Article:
SBI collected 3,973 kg of gold in the last financial year under the GMS programme, launched by the Narendra Modi-government to utilise gold lying idle with individuals as well as trusts.
In an effort to put to productive use the gold lying idle with households and trusts, State Bank of India has mobilised 13,212 kg gold through the Gold Monetisation Scheme (GMS). SBI collected 3,973 kg of gold in the last financial year under the GMS programme, launched by the Narendra Modi-government to utilise gold lying idle with individuals as well as trusts, according to SBI’s annual report. With the collection of the last fiscal, the total gold reserves of SBI has crossed over 13,000 kg. Prime Minister Narendra Modi launched the GMS in November 2015 to cut India’s import bill and use the idle lying gold for productive purposes.
Indian households reportedly have over 20,000 tonnes of gold lying idle. To use this vast treasure, instead of importing, the government had also increased the import duty on the yellow metal to 12.5 per cent in the Budget of FY20. The government aimed to narrow its current account gap with a cut in gold imports.
To give a fillip to the gold investments, the government had also introduced sovereign gold bonds, which are government securities denominated in grams of gold. The SGB provided gold buyers with a substitute for holding physical gold as investors were shielded from the risks and costs of storage and were free from issues like making charges and purity in the case of gold in jewellery form. SBI added that it mobilised 647 kg gold through sovereign gold bonds in the last fiscal.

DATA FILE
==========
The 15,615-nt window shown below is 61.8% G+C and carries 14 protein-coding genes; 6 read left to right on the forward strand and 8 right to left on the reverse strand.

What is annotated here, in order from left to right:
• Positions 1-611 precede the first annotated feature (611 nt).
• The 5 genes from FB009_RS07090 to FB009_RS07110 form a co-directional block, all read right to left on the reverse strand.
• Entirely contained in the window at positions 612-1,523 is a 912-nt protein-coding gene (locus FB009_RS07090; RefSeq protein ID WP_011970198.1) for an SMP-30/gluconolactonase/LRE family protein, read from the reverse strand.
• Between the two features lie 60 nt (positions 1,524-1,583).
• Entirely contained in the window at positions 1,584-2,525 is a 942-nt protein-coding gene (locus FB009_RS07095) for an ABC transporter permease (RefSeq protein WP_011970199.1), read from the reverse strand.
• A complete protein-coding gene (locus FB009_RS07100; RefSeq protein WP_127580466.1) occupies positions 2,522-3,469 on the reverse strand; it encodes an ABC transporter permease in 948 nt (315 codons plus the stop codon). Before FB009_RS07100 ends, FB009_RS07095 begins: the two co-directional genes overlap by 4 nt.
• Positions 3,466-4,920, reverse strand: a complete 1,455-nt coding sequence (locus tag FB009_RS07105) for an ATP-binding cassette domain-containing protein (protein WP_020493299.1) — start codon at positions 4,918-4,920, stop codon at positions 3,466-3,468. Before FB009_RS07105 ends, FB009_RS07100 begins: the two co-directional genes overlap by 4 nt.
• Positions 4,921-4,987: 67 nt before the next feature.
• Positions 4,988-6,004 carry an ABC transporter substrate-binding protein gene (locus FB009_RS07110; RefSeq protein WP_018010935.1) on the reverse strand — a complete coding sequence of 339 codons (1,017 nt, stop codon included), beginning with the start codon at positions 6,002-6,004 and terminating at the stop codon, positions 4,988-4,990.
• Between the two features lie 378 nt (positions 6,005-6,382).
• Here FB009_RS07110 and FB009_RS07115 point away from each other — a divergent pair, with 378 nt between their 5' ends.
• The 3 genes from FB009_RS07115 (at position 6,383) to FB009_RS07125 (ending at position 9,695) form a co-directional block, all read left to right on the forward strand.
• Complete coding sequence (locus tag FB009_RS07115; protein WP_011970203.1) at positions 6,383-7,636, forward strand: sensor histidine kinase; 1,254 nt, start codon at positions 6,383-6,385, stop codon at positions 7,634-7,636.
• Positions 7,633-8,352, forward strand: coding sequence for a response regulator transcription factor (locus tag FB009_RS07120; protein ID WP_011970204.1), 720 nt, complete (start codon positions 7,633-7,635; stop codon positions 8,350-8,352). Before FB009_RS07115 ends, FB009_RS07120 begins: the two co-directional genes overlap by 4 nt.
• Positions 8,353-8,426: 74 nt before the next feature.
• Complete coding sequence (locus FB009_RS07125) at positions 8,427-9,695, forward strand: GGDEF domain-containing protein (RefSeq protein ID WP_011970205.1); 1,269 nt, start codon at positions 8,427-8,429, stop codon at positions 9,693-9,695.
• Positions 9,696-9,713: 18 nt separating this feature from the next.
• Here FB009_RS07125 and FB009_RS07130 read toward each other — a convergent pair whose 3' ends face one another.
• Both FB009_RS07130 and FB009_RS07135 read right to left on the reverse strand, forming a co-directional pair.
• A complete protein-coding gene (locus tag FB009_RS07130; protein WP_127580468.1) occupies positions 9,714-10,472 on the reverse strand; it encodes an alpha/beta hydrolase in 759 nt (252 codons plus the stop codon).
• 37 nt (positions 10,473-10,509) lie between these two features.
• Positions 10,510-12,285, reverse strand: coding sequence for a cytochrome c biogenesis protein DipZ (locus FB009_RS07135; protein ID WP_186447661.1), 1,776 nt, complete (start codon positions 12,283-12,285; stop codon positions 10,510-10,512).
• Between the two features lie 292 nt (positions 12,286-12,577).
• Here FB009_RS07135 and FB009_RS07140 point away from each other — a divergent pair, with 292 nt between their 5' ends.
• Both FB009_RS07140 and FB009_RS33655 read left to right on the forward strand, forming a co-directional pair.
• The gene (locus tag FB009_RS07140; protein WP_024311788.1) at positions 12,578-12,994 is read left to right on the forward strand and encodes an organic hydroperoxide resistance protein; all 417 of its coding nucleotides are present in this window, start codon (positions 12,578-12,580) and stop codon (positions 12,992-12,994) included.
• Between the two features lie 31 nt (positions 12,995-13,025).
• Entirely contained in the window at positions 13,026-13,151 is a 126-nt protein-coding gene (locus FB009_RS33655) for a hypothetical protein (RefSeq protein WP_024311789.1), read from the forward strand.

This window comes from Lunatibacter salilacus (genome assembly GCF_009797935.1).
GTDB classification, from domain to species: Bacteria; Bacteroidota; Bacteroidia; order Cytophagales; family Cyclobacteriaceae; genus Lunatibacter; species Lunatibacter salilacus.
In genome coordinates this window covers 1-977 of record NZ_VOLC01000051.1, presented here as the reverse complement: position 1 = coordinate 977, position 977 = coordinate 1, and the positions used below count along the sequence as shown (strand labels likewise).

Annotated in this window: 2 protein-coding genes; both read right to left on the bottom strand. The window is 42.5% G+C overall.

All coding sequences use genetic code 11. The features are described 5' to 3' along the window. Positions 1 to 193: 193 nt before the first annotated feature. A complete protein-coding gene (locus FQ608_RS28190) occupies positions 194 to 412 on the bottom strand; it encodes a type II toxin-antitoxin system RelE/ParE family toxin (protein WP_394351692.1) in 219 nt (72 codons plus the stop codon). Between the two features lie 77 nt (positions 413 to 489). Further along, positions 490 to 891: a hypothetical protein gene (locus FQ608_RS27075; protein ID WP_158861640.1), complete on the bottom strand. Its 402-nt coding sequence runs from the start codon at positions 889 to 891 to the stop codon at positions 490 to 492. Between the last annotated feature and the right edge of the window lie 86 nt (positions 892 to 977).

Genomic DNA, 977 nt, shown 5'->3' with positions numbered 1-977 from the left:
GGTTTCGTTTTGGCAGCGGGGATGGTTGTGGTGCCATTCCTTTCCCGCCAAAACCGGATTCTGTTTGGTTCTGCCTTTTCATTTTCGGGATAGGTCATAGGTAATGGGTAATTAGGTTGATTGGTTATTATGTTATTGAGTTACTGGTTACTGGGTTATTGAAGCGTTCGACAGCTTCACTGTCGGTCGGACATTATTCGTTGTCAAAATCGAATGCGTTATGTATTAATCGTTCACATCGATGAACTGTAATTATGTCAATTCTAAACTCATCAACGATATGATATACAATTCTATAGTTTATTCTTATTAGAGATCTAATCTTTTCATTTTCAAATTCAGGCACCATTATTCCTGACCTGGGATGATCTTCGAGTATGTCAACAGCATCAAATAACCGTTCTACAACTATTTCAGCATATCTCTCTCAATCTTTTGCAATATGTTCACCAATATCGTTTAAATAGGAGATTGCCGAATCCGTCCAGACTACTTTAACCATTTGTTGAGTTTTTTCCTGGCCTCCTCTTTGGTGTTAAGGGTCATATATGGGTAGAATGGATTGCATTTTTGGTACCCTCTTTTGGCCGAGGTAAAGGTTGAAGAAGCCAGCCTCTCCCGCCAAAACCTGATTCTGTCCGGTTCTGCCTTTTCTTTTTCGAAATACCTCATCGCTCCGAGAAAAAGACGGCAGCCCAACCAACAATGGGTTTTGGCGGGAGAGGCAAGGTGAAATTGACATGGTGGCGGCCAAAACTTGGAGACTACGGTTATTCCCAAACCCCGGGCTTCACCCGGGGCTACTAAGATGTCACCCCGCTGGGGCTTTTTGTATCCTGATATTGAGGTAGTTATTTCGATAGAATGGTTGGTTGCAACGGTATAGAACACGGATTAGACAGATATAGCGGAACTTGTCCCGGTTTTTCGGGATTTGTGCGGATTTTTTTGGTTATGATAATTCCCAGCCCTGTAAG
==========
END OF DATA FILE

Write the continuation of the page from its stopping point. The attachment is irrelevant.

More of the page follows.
Meanwhile, the ongoing economic crisis in India has severely hit the gems and jewellery industry. Despite being one of the largest gold importers in the world, India did not import nearly any gold in the month of April. India’s gold imports plunged 99.9 per cent on-year in April to their lowest in nearly three decades. Restriction on the movement of goods and the nationwide lockdown leading to the closure of jewellery shops were attributed to the near-nil gold imports. Even as India is the second-largest consumer of gold, it imported only 50 kg of gold, compared to 110.18 tonnes a year ago.